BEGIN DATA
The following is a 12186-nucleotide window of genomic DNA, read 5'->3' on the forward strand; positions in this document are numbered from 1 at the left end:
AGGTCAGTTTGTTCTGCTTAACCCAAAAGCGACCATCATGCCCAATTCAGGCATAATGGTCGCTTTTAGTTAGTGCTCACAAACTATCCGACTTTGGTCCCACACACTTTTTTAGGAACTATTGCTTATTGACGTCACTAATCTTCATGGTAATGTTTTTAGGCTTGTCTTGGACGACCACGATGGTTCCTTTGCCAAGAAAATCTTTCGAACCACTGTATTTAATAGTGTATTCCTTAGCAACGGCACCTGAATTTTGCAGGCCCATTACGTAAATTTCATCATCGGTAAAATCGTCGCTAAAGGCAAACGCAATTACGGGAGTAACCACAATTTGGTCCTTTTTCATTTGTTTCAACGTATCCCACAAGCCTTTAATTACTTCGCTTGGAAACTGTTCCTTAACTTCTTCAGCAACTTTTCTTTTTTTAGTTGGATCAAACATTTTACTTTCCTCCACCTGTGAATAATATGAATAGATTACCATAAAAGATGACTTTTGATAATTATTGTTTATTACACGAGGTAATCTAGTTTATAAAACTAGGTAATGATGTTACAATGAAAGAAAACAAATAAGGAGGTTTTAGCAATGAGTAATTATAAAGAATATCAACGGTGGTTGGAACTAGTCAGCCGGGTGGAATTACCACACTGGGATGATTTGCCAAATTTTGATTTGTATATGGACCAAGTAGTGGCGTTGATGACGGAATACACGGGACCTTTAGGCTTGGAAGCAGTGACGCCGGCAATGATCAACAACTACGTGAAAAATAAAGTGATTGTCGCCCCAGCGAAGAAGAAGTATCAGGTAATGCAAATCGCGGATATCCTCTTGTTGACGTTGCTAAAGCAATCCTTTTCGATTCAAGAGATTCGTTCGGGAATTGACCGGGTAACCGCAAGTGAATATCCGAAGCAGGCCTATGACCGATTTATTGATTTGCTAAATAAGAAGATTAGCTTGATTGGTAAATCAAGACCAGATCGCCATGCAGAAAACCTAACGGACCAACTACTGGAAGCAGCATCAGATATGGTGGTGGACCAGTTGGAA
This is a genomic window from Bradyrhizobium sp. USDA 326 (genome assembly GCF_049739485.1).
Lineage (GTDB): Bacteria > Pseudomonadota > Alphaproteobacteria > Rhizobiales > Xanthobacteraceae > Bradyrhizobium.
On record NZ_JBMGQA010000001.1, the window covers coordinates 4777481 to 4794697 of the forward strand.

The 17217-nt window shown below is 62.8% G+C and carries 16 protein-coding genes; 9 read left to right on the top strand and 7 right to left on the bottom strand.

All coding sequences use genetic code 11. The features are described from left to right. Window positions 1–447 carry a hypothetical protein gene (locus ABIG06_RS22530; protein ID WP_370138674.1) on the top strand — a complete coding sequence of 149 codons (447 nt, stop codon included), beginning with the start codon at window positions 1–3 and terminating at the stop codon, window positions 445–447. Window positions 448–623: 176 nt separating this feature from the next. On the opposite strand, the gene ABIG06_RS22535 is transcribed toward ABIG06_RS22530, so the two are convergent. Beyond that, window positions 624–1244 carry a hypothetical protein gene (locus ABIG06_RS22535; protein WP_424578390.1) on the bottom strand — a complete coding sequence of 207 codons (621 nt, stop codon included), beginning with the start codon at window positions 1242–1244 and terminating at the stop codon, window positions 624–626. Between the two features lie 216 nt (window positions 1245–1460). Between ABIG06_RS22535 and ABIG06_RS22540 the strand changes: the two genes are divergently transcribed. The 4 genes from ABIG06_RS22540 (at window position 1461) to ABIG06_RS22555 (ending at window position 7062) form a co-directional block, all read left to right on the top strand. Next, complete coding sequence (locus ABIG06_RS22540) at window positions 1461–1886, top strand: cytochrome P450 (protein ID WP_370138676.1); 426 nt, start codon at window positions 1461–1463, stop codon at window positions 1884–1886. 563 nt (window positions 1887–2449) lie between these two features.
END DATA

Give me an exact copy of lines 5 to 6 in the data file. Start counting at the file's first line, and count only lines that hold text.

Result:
On record NZ_JBMGQA010000001.1, the window covers coordinates 4777481 to 4794697 of the forward strand.

The 17217-nt window shown below is 62.8% G+C and carries 16 protein-coding genes; 9 read left to right on the top strand and 7 right to left on the bottom strand.